A significant number of young adults neither study nor work, and live in a constant state of discouragement and inactivity, giving up on their search for job opportunities. The strategic choices implemented at the European level in response to this problem promote ALMPs (Active Labour Market Policies), including the creation of the Youth Guarantee Program, which is examined here both at the European level and, specifically, in the Italian context.
Young People, Applied Theatre, and Education about Race
This innovative project wrapped research around a youth theatre project. Young people of colour and from refugee backgrounds developed a sustained provocation for the people of Geelong, a large regional centre in Australia. The packed public performance—at the biggest venue in town—challenged locals to rethink assumptions. The audience response was insightful and momentous. The companion workshops for schools had profound impact with adolescent audiences. Internationally, this book connects with artistic, educational, and research communities, offering a substantial contribution to understandings of racism. This book is a provocative, transdisciplinary meditation on race, culture, the arts and change.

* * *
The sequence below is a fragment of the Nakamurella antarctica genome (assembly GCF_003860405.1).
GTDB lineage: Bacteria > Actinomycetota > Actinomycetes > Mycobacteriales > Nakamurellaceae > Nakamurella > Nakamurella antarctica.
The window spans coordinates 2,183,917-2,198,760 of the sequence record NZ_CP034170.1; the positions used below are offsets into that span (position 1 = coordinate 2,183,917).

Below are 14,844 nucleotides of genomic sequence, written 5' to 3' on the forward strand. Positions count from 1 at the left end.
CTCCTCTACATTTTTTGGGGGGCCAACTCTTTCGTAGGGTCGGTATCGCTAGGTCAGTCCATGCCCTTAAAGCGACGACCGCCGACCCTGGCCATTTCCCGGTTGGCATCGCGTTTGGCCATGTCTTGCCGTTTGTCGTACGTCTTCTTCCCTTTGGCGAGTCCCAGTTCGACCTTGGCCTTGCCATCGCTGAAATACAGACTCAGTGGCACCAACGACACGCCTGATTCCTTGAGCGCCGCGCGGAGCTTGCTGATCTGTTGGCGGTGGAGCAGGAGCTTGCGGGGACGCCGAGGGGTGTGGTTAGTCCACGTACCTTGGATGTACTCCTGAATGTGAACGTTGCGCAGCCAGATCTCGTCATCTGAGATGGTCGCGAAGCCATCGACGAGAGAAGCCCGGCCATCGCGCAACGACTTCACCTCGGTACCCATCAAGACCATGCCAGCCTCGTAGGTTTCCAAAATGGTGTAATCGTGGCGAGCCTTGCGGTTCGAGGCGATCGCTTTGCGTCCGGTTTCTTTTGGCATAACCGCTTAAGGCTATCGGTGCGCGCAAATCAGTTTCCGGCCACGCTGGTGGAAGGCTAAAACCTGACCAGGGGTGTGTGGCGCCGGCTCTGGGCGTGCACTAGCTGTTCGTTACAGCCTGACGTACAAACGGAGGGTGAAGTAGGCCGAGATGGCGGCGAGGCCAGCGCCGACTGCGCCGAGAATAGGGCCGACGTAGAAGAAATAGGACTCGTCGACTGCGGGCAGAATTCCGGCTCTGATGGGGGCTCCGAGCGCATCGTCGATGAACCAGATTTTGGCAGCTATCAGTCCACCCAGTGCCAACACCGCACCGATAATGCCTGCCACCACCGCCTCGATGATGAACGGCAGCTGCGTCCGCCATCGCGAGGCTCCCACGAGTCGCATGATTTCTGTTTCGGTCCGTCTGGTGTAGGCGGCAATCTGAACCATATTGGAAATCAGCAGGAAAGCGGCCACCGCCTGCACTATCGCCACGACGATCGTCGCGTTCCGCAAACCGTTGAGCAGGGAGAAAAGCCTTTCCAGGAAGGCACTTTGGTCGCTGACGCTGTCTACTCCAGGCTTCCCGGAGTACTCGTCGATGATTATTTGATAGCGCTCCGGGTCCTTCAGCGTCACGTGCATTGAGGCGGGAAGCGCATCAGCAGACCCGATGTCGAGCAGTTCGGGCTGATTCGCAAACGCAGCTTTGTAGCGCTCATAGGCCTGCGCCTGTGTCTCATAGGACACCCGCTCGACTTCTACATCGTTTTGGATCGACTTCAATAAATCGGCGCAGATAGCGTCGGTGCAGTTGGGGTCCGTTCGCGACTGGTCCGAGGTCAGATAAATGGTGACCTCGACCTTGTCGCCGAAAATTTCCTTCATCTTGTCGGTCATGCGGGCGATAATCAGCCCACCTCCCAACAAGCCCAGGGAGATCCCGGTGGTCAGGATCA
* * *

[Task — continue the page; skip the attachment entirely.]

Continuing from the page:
Editor: Stephen Rowley
European Perceptions of China and Perspectives on the Belt and Road Initiative is a collection of fourteen essays on the way China is perceived in Europe today. These perceptions – and they are multiple – are particularly important to the People’s Republic of China as the country grapples with its increasingly prominent role on the international stage, and equally important to Europe as it attempts to come to terms with the technological, social and economic advances of the Belt and Road Initiative.

The authors are, on the whole, senior academics specializing in such topics as International Relations and Security, Public Diplomacy, Media and Cultural Studies, and Philosophy and Religion from more than a dozen different European countries and are involved in various international projects focussed on Europe-China relations.
Author: Clarissa Carden